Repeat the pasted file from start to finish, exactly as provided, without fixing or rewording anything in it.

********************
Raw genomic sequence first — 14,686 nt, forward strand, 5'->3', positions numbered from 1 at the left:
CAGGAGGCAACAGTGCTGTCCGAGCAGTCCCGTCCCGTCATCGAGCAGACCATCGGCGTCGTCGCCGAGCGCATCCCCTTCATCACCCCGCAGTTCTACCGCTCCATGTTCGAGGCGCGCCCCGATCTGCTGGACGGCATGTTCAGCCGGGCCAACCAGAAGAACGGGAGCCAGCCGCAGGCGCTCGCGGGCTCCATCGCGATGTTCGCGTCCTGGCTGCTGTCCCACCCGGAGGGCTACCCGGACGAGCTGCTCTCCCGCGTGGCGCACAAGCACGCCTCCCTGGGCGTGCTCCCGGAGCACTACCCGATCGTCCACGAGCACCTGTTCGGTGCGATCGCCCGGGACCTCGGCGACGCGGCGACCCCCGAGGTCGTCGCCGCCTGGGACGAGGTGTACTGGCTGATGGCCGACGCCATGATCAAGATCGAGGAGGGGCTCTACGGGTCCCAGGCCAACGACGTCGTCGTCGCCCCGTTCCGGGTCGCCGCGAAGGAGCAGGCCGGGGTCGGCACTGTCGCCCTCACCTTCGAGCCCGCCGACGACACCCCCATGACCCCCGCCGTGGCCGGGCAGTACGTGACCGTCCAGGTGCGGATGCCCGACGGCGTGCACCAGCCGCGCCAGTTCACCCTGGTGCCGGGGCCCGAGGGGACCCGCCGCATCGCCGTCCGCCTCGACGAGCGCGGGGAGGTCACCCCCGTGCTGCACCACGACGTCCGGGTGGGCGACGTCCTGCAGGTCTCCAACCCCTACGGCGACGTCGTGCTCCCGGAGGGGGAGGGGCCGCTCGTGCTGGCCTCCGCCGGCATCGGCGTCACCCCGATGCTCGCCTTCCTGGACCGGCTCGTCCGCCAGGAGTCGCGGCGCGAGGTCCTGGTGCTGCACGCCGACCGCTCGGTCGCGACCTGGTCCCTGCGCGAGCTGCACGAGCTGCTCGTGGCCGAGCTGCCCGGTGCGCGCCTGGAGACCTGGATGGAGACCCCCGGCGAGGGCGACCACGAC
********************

Raw genomic sequence first — 14,686 nt, forward strand, 5'->3', positions numbered from 1 at the left:
CAGGAGGCAACAGTGCTGTCCGAGCAGTCCCGTCCCGTCATCGAGCAGACCATCGGCGTCGTCGCCGAGCGCATCCCCTTCATCACCCCGCAGTTCTACCGCTCCATGTTCGAGGCGCGCCCCGATCTGCTGGACGGCATGTTCAGCCGGGCCAACCAGAAGAACGGGAGCCAGCCGCAGGCGCTCGCGGGCTCCATCGCGATGTTCGCGTCCTGGCTGCTGTCCCACCCGGAGGGCTACCCGGACGAGCTGCTCTCCCGCGTGGCGCACAAGCACGCCTCCCTGGGCGTGCTCCCGGAGCACTACCCGATCGTCCACGAGCACCTGTTCGGTGCGATCGCCCGGGACCTCGGCGACGCGGCGACCCCCGAGGTCGTCGCCGCCTGGGACGAGGTGTACTGGCTGATGGCCGACGCCATGATCAAGATCGAGGAGGGGCTCTACGGGTCCCAGGCCAACGACGTCGTCGTCGCCCCGTTCCGGGTCGCCGCGAAGGAGCAGGCCGGGGTCGGCACTGTCGCCCTCACCTTCGAGCCCGCCGACGACACCCCCATGACCCCCGCCGTGGCCGGGCAGTACGTGACCGTCCAGGTGCGGATGCCCGACGGCGTGCACCAGCCGCGCCAGTTCACCCTGGTGCCGGGGCCCGAGGGGACCCGCCGCATCGCCGTCCGCCTCGACGAGCGCGGGGAGGTCACCCCCGTGCTGCACCACGACGTCCGGGTGGGCGACGTCCTGCAGGTCTCCAACCCCTACGGCGACGTCGTGCTCCCGGAGGGGGAGGGGCCGCTCGTGCTGGCCTCCGCCGGCATCGGCGTCACCCCGATGCTCGCCTTCCTGGACCGGCTCGTCCGCCAGGAGTCGCGGCGCGAGGTCCTGGTGCTGCACGCCGACCGCTCGGTCGCGACCTGGTCCCTGCGCGAGCTGCACGAGCTGCTCGTGGCCGAGCTGCCCGGTGCGCGCCTGGAGACCTGGATGGAGACCCCCGGCGAGGGCGACCACGAC